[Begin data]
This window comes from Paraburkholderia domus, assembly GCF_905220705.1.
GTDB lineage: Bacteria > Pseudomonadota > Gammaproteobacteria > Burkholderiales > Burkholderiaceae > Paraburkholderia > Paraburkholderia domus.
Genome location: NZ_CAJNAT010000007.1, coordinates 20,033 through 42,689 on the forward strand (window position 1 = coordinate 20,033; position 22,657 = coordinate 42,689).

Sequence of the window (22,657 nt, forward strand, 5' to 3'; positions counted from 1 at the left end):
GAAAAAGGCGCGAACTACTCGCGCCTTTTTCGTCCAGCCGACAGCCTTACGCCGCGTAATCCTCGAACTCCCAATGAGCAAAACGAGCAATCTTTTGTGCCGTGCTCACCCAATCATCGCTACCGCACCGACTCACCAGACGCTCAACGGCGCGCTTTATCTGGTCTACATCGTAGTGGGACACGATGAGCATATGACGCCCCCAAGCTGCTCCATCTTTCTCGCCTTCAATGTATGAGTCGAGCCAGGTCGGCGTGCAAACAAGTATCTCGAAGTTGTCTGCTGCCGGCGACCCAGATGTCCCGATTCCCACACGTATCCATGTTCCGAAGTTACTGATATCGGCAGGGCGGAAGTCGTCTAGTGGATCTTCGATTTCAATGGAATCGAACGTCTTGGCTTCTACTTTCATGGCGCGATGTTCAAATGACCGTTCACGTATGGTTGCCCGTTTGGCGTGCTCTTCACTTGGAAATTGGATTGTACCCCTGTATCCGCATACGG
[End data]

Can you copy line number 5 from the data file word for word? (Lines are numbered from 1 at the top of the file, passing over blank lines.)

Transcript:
GAAAAAGGCGCGAACTACTCGCGCCTTTTTCGTCCAGCCGACAGCCTTACGCCGCGTAATCCTCGAACTCCCAATGAGCAAAACGAGCAATCTTTTGTGCCGTGCTCACCCAATCATCGCTACCGCACCGACTCACCAGACGCTCAACGGCGCGCTTTATCTGGTCTACATCGTAGTGGGACACGATGAGCATATGACGCCCCCAAGCTGCTCCATCTTTCTCGCCTTCAATGTATGAGTCGAGCCAGGTCGGCGTGCAAACAAGTATCTCGAAGTTGTCTGCTGCCGGCGACCCAGATGTCCCGATTCCCACACGTATCCATGTTCCGAAGTTACTGATATCGGCAGGGCGGAAGTCGTCTAGTGGATCTTCGATTTCAATGGAATCGAACGTCTTGGCTTCTACTTTCATGGCGCGATGTTCAAATGACCGTTCACGTATGGTTGCCCGTTTGGCGTGCTCTTCACTTGGAAATTGGATTGTACCCCTGTATCCGCATACGG